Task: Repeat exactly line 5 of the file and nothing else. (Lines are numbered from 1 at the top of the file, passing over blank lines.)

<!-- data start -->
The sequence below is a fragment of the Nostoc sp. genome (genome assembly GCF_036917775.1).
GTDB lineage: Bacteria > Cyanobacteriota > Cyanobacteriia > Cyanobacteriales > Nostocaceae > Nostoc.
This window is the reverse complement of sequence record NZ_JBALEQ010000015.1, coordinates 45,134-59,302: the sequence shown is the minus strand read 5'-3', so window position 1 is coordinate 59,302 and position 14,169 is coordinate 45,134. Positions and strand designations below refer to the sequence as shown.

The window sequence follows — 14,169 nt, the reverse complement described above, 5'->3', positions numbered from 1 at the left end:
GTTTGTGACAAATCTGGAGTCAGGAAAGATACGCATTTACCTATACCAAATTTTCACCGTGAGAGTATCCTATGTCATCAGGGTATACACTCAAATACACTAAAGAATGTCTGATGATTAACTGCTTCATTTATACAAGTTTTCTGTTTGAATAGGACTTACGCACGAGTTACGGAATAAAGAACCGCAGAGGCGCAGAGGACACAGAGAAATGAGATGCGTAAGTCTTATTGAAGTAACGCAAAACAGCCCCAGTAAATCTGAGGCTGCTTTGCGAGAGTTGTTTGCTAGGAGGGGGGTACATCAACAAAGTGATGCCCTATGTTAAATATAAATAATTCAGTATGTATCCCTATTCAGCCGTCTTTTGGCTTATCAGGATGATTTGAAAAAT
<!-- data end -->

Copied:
GTTTGTGACAAATCTGGAGTCAGGAAAGATACGCATTTACCTATACCAAATTTTCACCGTGAGAGTATCCTATGTCATCAGGGTATACACTCAAATACACTAAAGAATGTCTGATGATTAACTGCTTCATTTATACAAGTTTTCTGTTTGAATAGGACTTACGCACGAGTTACGGAATAAAGAACCGCAGAGGCGCAGAGGACACAGAGAAATGAGATGCGTAAGTCTTATTGAAGTAACGCAAAACAGCCCCAGTAAATCTGAGGCTGCTTTGCGAGAGTTGTTTGCTAGGAGGGGGGTACATCAACAAAGTGATGCCCTATGTTAAATATAAATAATTCAGTATGTATCCCTATTCAGCCGTCTTTTGGCTTATCAGGATGATTTGAAAAAT